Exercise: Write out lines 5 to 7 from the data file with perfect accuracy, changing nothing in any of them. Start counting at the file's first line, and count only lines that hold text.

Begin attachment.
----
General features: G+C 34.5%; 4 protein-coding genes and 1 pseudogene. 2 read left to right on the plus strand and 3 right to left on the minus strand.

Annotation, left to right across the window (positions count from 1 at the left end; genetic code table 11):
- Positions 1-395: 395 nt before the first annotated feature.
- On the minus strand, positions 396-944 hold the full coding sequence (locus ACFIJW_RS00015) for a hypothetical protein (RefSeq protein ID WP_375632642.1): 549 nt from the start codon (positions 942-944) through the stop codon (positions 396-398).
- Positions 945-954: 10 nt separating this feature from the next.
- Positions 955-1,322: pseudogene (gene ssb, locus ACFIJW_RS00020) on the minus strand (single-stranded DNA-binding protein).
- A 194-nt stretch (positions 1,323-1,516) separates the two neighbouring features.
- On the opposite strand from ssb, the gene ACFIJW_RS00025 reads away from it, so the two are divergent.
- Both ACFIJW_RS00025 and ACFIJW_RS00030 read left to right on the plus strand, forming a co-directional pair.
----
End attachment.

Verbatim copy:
- Positions 945-954: 10 nt separating this feature from the next.
- Positions 955-1,322: pseudogene (gene ssb, locus ACFIJW_RS00020) on the minus strand (single-stranded DNA-binding protein).
- A 194-nt stretch (positions 1,323-1,516) separates the two neighbouring features.